The Malabar region, known for its natural beauty and rich historical importance, is a hidden gem on the Indian subcontinent. With its picturesque landscapes, including hills, water bodies, and lush greenery, Malabar offers a serene and captivating environment for its visitors. The region has a significant historical background, having been the seat of a powerful kingdom in the Sangam period and a hub of trading links with various ancient civilizations.
In addition to its natural and historical significance, Malabar is renowned for its deep-rooted love for football. The people of this region have a strong passion for the game, with football being an integral part of their cultural identity. The love for football has been attributed to the spirit of anti-imperialism and the uprising against colonial powers, particularly the British. The region has produced talented players and has been home to several prominent football clubs, reflecting the fervent support and enthusiasm for the sport.
Transitioning to Kerala United FC, formerly known as Calicut Quartz FC, the club has been a symbol of the region’s footballing heritage. Founded in 1976, the club has a rich history and a strong connection to the local community. In 2020, the club underwent a significant change in ownership, marking the beginning of a new chapter as the “United World Group” assumed control and rebranded the club as Kerala United FC.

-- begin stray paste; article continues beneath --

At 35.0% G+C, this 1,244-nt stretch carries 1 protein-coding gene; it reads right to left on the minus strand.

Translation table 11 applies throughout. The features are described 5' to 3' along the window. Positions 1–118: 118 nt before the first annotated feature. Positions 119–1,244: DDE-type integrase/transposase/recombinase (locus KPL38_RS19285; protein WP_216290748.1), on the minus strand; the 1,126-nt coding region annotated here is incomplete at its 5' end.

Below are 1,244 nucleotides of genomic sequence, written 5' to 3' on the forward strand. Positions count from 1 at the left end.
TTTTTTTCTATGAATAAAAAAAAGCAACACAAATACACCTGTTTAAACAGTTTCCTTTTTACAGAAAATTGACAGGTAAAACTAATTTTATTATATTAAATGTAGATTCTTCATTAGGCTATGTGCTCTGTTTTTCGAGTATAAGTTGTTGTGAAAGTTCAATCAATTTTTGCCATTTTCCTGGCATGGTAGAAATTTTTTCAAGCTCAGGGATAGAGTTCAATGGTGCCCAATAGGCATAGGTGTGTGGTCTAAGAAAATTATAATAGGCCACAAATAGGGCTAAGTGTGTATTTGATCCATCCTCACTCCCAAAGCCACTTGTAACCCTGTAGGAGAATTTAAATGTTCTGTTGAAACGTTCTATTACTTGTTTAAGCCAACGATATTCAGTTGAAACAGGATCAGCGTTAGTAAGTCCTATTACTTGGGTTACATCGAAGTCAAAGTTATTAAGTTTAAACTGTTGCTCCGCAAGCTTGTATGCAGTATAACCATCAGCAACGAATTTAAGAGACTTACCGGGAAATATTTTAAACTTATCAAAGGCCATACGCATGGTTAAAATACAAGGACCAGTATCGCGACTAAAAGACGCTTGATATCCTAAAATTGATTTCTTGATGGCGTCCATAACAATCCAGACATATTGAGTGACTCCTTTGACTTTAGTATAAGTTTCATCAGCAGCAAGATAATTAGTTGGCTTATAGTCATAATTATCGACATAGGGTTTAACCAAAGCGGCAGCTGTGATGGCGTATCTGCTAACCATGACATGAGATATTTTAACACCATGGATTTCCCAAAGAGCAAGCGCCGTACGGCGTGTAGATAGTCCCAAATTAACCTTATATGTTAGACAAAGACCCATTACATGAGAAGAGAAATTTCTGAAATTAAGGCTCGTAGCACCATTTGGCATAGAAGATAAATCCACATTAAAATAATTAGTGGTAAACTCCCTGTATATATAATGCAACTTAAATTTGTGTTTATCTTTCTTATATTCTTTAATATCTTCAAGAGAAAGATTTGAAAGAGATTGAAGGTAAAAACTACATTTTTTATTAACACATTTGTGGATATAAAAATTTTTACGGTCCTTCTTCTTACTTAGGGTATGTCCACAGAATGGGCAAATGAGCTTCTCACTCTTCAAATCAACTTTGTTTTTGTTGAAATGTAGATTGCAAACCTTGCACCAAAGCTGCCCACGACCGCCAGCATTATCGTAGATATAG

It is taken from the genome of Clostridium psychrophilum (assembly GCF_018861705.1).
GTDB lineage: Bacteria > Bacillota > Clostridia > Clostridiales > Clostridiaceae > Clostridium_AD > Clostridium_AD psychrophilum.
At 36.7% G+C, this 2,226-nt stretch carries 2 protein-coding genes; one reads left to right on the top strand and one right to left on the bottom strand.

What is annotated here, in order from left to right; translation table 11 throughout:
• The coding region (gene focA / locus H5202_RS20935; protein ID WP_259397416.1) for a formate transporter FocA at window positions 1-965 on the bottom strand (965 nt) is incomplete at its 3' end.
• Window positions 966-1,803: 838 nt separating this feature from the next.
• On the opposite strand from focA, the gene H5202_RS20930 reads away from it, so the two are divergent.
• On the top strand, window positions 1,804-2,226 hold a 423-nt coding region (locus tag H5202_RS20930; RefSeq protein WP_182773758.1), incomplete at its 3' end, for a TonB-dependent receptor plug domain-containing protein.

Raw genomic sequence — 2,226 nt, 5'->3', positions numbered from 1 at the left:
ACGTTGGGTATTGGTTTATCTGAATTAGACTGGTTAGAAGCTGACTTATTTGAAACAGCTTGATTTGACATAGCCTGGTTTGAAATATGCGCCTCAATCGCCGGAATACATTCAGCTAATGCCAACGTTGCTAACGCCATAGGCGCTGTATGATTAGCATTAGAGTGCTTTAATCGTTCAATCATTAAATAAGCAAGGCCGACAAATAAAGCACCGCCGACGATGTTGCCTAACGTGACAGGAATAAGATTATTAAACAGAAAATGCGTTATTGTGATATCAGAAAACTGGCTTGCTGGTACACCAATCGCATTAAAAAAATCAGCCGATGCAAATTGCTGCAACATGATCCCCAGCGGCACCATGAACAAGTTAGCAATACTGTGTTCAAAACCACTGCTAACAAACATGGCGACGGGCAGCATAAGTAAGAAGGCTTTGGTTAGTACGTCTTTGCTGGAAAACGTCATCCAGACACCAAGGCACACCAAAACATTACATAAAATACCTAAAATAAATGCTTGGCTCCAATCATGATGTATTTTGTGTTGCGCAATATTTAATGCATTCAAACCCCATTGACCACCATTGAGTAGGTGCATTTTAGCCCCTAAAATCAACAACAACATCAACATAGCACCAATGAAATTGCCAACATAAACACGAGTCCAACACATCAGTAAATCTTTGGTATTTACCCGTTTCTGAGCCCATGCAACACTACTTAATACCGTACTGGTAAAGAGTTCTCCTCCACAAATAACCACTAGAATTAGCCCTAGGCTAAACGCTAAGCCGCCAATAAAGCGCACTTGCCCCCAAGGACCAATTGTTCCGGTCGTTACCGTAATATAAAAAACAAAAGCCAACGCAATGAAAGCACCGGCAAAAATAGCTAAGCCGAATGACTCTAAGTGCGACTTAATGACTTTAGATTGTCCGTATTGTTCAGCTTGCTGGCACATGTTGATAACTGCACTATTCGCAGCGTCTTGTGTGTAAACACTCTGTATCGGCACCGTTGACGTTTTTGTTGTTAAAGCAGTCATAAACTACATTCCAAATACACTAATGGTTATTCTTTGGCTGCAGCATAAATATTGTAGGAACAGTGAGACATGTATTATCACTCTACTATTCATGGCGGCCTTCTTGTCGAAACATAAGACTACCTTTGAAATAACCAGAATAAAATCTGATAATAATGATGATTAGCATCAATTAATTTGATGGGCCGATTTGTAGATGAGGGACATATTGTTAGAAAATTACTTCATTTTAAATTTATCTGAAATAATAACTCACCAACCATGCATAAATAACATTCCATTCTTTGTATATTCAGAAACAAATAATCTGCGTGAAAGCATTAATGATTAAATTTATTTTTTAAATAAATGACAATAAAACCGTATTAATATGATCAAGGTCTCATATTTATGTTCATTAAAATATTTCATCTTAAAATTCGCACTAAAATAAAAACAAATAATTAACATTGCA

Kerala United FC was on the verge of qualification to the I-league second division when they reached the final stages of I-league 3. However, in the final stage, they finished fourth among the five teams and failed to gain promotion. The unfortunate double red cards in the game against Dempo SC and a lackluster performance against SC Bengaluru were the turning points that hindered the progress of this Malabar club which boasts of being one of the clubs under United World Group.
This is not the first time that Kerala United missed the promotion by a whisker. In 2021, the Purple Army played in I-League qualifiers and unfortunately, the COVID infection hit the camp and as many as 8 players couldn’t play the matches.
“It was so unfortunate. Our players contracted COVID-19 infection when we reached Bengaluru for the I-League qualifiers. 8 of our key players developed the symptoms and they had to be isolated. They all had breathing problems after recovery from infection. Hence, we couldn’t execute our plans on the field”, said Jewel Jose who is the Team Director of KUFC.
Kerala United had underperformed in the Kerala Premier League in the initial seasons. Consequently, Nigerian coach Saheed Ramon was roped in as the head coach. He made significant changes in the gameplay and the player recruitment which brought the dividends for the men from Malabar.
“Mr. Saheed is a man who doesn’t care about the name or reputation of the player. He looks only at the performance on the field and if you see our team, most of the players are very young. The average age of the team is 22, probably because he likes to play a high-pressing game. The long balls are very minimal and he asks the players to build from the back. Our goalkeepers are also comfortable with the ball on feet”, Jewel added.